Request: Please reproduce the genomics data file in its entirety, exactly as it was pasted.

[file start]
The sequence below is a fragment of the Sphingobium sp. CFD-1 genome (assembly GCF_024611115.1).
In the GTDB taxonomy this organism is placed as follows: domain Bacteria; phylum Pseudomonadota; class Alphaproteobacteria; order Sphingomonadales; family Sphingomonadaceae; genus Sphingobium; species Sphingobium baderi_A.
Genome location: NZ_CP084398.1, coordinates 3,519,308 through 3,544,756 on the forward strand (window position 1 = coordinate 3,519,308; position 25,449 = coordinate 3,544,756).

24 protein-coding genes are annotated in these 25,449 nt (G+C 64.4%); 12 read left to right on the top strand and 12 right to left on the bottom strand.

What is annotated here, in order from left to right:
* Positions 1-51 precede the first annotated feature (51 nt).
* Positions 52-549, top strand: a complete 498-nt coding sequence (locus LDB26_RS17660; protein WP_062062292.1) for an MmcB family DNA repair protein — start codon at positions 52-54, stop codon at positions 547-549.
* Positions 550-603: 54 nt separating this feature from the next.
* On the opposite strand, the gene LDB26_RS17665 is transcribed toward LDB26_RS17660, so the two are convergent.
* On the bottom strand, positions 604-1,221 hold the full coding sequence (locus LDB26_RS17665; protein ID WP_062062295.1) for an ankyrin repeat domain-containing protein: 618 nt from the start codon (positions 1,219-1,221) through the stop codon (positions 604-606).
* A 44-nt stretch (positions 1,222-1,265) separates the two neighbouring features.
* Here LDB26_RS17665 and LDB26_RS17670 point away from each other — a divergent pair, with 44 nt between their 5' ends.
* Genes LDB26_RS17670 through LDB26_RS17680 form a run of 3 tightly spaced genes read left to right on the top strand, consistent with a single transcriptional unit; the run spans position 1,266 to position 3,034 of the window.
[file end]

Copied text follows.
The sequence below is a fragment of the Sphingobium sp. CFD-1 genome (assembly GCF_024611115.1).
In the GTDB taxonomy this organism is placed as follows: domain Bacteria; phylum Pseudomonadota; class Alphaproteobacteria; order Sphingomonadales; family Sphingomonadaceae; genus Sphingobium; species Sphingobium baderi_A.
Genome location: NZ_CP084398.1, coordinates 3,519,308 through 3,544,756 on the forward strand (window position 1 = coordinate 3,519,308; position 25,449 = coordinate 3,544,756).

24 protein-coding genes are annotated in these 25,449 nt (G+C 64.4%); 12 read left to right on the top strand and 12 right to left on the bottom strand.

What is annotated here, in order from left to right:
* Positions 1-51 precede the first annotated feature (51 nt).
* Positions 52-549, top strand: a complete 498-nt coding sequence (locus LDB26_RS17660; protein WP_062062292.1) for an MmcB family DNA repair protein — start codon at positions 52-54, stop codon at positions 547-549.
* Positions 550-603: 54 nt separating this feature from the next.
* On the opposite strand, the gene LDB26_RS17665 is transcribed toward LDB26_RS17660, so the two are convergent.
* On the bottom strand, positions 604-1,221 hold the full coding sequence (locus LDB26_RS17665; protein ID WP_062062295.1) for an ankyrin repeat domain-containing protein: 618 nt from the start codon (positions 1,219-1,221) through the stop codon (positions 604-606).
* A 44-nt stretch (positions 1,222-1,265) separates the two neighbouring features.
* Here LDB26_RS17665 and LDB26_RS17670 point away from each other — a divergent pair, with 44 nt between their 5' ends.
* Genes LDB26_RS17670 through LDB26_RS17680 form a run of 3 tightly spaced genes read left to right on the top strand, consistent with a single transcriptional unit; the run spans position 1,266 to position 3,034 of the window.